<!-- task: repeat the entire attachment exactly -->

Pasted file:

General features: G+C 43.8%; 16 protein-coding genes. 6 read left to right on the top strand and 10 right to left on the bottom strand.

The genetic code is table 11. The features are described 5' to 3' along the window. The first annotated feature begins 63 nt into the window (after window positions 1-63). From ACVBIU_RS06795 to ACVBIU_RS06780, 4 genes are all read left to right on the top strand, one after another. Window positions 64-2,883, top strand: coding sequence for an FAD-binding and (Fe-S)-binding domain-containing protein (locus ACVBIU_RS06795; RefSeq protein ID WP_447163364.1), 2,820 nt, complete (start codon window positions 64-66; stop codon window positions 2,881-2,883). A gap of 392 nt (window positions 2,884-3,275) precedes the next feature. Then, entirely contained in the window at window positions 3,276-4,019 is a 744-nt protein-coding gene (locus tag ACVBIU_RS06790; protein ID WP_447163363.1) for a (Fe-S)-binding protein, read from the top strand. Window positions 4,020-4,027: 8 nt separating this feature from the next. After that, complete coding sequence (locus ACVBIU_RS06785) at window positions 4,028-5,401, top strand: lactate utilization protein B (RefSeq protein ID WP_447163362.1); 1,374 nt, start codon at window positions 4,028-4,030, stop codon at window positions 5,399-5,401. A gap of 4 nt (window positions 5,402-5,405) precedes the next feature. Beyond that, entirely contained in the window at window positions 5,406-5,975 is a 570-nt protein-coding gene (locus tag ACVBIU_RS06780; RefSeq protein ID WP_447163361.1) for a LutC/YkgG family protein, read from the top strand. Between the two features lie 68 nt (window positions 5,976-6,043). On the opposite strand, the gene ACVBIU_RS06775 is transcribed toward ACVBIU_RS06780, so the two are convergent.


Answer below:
General features: G+C 43.8%; 16 protein-coding genes. 6 read left to right on the top strand and 10 right to left on the bottom strand.

The genetic code is table 11. The features are described 5' to 3' along the window. The first annotated feature begins 63 nt into the window (after window positions 1-63). From ACVBIU_RS06795 to ACVBIU_RS06780, 4 genes are all read left to right on the top strand, one after another. Window positions 64-2,883, top strand: coding sequence for an FAD-binding and (Fe-S)-binding domain-containing protein (locus ACVBIU_RS06795; RefSeq protein ID WP_447163364.1), 2,820 nt, complete (start codon window positions 64-66; stop codon window positions 2,881-2,883). A gap of 392 nt (window positions 2,884-3,275) precedes the next feature. Then, entirely contained in the window at window positions 3,276-4,019 is a 744-nt protein-coding gene (locus tag ACVBIU_RS06790; protein ID WP_447163363.1) for a (Fe-S)-binding protein, read from the top strand. Window positions 4,020-4,027: 8 nt separating this feature from the next. After that, complete coding sequence (locus ACVBIU_RS06785) at window positions 4,028-5,401, top strand: lactate utilization protein B (RefSeq protein ID WP_447163362.1); 1,374 nt, start codon at window positions 4,028-4,030, stop codon at window positions 5,399-5,401. A gap of 4 nt (window positions 5,402-5,405) precedes the next feature. Beyond that, entirely contained in the window at window positions 5,406-5,975 is a 570-nt protein-coding gene (locus tag ACVBIU_RS06780; RefSeq protein ID WP_447163361.1) for a LutC/YkgG family protein, read from the top strand. Between the two features lie 68 nt (window positions 5,976-6,043). On the opposite strand, the gene ACVBIU_RS06775 is transcribed toward ACVBIU_RS06780, so the two are convergent.